By WARREN CORNWALL
BOTHELL — Nine-year-old Katie Jordan doesn’t know much about planned residential developments, rezoning and hearing examiners. Her mind is on her friends at school, her dog, Buddy, and Santa Claus.
Nevertheless, she’s one of the defendants in a lawsuit by an Everett company challenging a Snohomish County Council rejection of a development near Katie’s house. The company is also seeking $2 million in damages.
"It’s not exactly the funnest thing to put up with," said her father, Matt Jordan. He is also named in the suit. "I have to pull my 9-year-old out of school" for a court appearance.
That Katie landed in Snohomish County Superior Court is largely a technicality. Her parents put her name alongside theirs on an appeal to the county council, in order to point out that entire families would be affected by the planned 109-home development, Jordan said.
But it highlights the unforeseen challenges citizens encounter when they venture into the complicated and arcane world of land-use policy. That has become more common here, as the years-long building spree presses in on existing neighborhoods.
Jordan questioned whether his family and seven neighbors were named in the suit as an intimidation tactic, particularly with the plaintiff seeking $2 million in damages. If that wasn’t the intent, it still may have that affect on some people, he said.
News of the lawsuit has quickly spread through the loose network of citizen activists pursuing similar cases around the county, and has raised concerns.
"When something like this comes around and slaps you down, you’re like ‘Holy mackerel! Is it really worth doing something like this?’" Jordan said. "It’s already hard enough to get people involved."
But Bill Foster, the attorney representing the developer, Pacific Rim Development Inc., said there was no intention to intimidate. State law requires them to include the people who appealed the proposal, as well as the county, he said.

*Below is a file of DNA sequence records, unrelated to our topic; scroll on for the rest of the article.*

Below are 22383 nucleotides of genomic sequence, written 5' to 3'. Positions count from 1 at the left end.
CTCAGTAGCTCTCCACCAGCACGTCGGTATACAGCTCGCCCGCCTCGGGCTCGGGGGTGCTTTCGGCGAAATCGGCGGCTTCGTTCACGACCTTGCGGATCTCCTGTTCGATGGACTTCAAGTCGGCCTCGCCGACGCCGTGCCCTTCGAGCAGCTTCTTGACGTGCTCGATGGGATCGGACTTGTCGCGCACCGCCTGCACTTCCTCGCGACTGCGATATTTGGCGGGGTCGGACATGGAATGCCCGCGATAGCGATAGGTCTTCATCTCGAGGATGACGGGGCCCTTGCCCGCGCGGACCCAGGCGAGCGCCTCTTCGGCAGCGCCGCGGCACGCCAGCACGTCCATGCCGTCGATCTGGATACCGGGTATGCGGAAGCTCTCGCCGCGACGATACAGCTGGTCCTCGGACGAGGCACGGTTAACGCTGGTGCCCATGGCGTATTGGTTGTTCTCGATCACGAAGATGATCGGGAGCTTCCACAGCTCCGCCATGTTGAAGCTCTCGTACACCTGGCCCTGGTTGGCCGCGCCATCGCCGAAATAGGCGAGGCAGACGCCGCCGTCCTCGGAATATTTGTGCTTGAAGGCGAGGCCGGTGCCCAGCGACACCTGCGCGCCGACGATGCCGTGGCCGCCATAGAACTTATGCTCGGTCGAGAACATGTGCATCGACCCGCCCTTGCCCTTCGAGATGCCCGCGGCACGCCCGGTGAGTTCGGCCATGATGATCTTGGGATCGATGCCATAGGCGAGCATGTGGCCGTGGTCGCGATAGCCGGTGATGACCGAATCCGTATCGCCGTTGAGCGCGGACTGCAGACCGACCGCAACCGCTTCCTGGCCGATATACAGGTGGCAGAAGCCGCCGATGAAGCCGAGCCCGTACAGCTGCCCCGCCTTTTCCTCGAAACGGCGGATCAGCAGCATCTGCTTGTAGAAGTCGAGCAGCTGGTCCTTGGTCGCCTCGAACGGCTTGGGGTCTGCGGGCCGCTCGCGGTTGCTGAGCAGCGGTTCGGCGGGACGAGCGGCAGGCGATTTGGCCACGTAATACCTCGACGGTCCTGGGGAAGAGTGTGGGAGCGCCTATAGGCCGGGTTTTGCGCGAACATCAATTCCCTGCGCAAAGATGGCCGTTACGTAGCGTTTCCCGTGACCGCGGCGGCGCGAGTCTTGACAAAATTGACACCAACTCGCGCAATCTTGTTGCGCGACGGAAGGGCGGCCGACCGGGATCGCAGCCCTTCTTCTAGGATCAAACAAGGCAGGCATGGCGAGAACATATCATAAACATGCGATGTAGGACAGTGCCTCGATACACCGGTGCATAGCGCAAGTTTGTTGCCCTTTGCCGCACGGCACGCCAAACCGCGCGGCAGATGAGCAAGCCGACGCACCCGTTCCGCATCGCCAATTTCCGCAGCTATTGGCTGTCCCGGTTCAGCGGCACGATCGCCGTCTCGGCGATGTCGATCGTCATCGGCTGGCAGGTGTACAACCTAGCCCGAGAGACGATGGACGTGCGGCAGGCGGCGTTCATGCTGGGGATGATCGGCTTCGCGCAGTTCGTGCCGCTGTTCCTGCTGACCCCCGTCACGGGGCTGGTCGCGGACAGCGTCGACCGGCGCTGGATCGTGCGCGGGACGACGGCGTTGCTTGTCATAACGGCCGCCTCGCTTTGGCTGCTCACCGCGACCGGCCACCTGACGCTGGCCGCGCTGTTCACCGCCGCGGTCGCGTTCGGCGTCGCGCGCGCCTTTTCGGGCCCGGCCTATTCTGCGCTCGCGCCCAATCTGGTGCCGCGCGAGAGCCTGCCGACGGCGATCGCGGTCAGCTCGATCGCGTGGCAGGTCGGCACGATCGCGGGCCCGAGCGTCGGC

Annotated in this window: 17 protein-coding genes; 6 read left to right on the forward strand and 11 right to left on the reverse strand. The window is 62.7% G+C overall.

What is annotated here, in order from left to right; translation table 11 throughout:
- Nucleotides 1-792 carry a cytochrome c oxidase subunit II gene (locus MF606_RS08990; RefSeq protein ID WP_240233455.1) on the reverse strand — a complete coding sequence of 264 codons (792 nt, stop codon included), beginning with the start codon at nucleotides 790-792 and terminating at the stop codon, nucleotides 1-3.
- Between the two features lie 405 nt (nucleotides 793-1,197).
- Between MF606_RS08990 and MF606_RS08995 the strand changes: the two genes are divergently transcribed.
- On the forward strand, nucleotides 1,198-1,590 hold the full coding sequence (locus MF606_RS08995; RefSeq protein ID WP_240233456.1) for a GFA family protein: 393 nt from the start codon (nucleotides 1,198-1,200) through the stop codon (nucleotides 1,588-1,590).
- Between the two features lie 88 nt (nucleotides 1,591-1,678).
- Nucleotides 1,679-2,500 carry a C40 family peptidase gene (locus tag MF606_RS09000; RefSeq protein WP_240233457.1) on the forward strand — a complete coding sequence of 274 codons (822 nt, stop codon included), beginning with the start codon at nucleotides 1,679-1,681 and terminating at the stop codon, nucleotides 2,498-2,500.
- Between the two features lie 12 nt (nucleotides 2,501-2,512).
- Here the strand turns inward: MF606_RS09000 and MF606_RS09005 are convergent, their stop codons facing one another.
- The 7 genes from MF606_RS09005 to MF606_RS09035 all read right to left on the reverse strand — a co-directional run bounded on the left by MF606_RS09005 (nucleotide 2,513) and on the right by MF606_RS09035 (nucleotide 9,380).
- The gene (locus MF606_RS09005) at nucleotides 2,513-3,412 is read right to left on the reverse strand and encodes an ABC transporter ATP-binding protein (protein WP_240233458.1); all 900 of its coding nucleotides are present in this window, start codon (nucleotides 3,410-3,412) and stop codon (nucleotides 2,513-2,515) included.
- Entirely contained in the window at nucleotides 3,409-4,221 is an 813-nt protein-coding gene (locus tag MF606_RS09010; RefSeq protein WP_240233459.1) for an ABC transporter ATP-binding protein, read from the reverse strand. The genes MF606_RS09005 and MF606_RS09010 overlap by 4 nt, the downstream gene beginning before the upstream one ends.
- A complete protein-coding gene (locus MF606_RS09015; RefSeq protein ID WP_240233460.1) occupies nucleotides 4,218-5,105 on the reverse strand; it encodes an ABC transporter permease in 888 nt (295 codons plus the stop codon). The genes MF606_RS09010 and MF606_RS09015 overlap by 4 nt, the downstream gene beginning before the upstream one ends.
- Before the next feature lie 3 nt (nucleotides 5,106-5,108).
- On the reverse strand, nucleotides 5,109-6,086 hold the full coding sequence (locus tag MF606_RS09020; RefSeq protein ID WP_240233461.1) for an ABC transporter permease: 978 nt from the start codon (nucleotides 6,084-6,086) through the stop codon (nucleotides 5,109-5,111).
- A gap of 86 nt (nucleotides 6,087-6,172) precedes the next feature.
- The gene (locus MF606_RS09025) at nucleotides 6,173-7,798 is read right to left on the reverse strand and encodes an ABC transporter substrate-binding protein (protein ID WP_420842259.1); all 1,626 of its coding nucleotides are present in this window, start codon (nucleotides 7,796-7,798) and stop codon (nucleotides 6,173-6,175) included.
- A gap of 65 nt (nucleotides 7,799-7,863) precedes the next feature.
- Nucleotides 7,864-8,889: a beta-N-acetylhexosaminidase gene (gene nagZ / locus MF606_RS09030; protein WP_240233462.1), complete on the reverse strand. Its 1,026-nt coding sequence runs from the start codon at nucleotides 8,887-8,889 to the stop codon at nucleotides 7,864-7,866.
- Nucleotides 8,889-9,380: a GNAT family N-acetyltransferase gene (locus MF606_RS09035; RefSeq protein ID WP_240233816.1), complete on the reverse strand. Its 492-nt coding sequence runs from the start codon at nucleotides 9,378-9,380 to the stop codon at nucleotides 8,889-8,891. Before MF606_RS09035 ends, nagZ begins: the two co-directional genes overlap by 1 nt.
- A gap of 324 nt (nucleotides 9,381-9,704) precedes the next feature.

"I have to name these people because the Legislature told me that," he said. "Quite frankly, if it were up to me I would not name them."
Following an initial call from The Herald, Foster later said he had discussed the matter with his client, and they will write a letter to the people Monday telling them they aren’t a target of the damage claim that is part of the suit.
"We’re not interested in suing 9-year-olds," he said.
That was some relief to Jordan. But he said he and his neighbors might still need to hire an attorney to handle the legal paperwork that accompanied the court action.
"It’s going to cost us money even to find out what we should do," said Len Goodisman, another resident named in the court action.
The residents have already learned the usefulness of such experts, and the price. They turned to a lawyer and hired scientists to help them find their way through the thicket of county and state regulations governing developments, and to challenge the development plans.
They opposed the project, fearing it would bring more traffic and would damage nearby Swamp Creek, Goodisman said. Now they are trying to pay off $12,000 of debt with garage sales, selling novelty shoelaces and hosting fund-raising dinners.
The result: The county council in November rejected the developer’s proposal to rezone a 25-acre parcel to fit the 109-home development there. In its ruling, the council said the project didn’t meet road standards and defied regulations by trying to fit all the houses on one lot, rather than subdividing it.
Foster counters that the county used regulations that don’t fit the project.
"They kind of attached a mish-mash of other ordinances which didn’t specifically apply to this development," he said.
Norm Tubbs, the co-owner of Pacific Rim Development, said the dispute has been costly for him as well, including $120,000 in attorney fees. He said he didn’t question the citizens’ right to appeal the plans, but he challenged the county’s decision to side with them.
"All they (the appellants) have to do is go to an attorney and get released from it. It’s not a big deal. Our complaint is with the county," he said.
Tubbs also said Katie’s involvement in the legal action had more to do with her parents’ actions.
"What kind of a person would make his daughter an appellant to a preliminary plat?" he said.
The county can reject developments that seek to fit more houses on a piece of land than normally allowed but that don’t offer benefits to the area in return, said Barbara Dykes, the county’s deputy prosecuting attorney who heads the land-use unit.
She said it’s not uncommon for citizens challenging a plan to wind up named in a court action.
"I think the difference in this case is the plaintiff did not specify that damages were against the county instead of the citizens," she said.
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